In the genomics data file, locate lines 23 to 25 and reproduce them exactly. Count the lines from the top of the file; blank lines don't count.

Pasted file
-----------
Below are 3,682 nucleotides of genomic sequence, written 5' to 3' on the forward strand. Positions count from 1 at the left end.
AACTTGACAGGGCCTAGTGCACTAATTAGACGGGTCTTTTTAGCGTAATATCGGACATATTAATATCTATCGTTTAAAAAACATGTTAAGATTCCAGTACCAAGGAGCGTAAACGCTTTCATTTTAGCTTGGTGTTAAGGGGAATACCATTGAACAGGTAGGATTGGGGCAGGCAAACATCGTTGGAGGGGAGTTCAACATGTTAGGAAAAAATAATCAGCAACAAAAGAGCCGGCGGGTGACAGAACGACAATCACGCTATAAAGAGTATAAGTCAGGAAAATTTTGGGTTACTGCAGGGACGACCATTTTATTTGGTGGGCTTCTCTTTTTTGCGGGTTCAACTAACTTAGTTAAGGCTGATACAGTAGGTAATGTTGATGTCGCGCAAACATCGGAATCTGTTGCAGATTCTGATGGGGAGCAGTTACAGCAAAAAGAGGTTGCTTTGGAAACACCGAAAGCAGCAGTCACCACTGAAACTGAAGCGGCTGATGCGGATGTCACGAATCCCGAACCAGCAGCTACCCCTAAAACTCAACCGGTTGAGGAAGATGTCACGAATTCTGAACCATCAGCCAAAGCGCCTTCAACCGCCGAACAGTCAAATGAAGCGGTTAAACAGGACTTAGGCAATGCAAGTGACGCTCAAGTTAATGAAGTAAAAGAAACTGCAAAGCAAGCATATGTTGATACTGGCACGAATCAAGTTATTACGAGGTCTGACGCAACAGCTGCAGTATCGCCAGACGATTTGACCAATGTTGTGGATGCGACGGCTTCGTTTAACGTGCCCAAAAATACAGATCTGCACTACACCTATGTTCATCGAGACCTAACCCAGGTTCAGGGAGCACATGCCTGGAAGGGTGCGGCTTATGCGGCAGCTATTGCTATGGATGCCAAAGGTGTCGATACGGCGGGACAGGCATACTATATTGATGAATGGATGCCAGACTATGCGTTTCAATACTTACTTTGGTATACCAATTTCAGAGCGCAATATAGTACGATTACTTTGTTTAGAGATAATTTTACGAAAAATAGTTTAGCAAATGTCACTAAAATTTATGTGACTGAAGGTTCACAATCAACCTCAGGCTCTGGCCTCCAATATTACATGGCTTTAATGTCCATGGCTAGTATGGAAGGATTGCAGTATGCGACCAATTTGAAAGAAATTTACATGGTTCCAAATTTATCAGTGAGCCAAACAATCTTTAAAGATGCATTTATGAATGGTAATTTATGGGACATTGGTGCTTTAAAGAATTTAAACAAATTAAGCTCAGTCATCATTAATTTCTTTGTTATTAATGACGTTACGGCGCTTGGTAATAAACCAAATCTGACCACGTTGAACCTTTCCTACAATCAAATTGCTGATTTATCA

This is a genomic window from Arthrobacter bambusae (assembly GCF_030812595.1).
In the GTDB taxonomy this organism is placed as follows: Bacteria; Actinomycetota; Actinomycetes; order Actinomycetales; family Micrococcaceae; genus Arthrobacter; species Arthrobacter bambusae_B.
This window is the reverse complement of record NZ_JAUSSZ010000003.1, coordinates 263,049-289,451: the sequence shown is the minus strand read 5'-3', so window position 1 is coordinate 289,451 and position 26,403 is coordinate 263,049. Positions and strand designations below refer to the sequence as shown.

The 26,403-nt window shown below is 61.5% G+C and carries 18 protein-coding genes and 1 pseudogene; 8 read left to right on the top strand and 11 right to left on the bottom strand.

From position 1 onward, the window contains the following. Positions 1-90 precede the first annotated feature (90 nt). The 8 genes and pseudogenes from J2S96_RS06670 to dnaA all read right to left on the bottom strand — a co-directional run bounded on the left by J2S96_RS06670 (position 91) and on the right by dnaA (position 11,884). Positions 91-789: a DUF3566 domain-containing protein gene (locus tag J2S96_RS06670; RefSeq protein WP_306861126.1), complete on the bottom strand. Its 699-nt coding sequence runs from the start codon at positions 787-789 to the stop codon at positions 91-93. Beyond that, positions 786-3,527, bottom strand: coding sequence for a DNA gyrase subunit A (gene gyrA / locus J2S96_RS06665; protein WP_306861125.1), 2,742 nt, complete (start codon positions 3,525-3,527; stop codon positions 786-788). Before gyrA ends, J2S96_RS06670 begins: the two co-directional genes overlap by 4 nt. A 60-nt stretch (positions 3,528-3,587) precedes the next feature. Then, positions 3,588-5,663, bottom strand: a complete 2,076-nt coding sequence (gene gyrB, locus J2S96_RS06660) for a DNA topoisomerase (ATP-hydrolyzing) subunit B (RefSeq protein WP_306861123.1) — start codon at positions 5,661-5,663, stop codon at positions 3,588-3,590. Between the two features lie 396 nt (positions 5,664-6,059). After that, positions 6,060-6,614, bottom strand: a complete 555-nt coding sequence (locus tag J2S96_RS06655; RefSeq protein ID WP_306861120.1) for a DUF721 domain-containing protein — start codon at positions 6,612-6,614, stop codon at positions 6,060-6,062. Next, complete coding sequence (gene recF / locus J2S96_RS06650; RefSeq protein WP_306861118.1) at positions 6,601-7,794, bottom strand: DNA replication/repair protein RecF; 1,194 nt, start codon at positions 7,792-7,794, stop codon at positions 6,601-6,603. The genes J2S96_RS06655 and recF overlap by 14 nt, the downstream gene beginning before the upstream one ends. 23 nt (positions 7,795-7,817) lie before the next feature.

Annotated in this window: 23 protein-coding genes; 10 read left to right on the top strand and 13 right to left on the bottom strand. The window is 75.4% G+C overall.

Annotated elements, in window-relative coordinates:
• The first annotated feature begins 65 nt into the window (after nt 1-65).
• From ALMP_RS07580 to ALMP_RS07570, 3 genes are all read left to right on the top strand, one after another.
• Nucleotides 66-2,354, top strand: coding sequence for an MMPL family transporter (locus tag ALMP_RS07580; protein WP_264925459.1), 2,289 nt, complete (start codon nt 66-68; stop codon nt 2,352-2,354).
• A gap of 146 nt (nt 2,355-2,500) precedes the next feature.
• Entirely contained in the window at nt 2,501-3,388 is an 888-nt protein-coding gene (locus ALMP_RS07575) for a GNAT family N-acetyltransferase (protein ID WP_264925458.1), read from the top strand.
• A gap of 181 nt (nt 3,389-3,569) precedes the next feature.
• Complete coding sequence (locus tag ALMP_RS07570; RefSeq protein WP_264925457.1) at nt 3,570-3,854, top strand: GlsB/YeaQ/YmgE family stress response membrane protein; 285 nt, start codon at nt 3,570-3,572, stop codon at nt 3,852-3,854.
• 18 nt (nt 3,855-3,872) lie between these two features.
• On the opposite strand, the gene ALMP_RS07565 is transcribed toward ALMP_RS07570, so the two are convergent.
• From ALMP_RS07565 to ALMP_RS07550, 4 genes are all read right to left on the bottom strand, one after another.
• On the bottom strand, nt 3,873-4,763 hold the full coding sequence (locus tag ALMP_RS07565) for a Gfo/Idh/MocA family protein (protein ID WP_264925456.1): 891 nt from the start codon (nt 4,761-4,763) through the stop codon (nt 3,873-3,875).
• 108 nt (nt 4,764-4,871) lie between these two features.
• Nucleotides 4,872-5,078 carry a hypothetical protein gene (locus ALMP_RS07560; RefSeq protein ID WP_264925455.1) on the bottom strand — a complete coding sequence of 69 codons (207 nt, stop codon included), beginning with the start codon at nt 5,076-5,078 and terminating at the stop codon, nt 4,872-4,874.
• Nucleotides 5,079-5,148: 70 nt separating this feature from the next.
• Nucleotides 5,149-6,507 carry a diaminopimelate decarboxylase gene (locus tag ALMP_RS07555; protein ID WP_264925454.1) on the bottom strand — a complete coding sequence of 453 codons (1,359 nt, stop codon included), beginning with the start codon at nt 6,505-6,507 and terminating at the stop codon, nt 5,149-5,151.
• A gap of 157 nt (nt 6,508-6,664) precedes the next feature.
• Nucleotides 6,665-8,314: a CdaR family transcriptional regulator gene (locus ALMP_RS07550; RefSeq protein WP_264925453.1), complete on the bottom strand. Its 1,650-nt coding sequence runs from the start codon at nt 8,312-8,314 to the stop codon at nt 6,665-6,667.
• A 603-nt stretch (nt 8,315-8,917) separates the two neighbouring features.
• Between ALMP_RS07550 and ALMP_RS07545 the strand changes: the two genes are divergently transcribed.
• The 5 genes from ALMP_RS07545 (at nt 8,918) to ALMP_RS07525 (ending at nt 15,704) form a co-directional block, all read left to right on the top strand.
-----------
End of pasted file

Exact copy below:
• Nucleotides 5,079-5,148: 70 nt separating this feature from the next.
• Nucleotides 5,149-6,507 carry a diaminopimelate decarboxylase gene (locus tag ALMP_RS07555; protein ID WP_264925454.1) on the bottom strand — a complete coding sequence of 453 codons (1,359 nt, stop codon included), beginning with the start codon at nt 6,505-6,507 and terminating at the stop codon, nt 5,149-5,151.
• A gap of 157 nt (nt 6,508-6,664) precedes the next feature.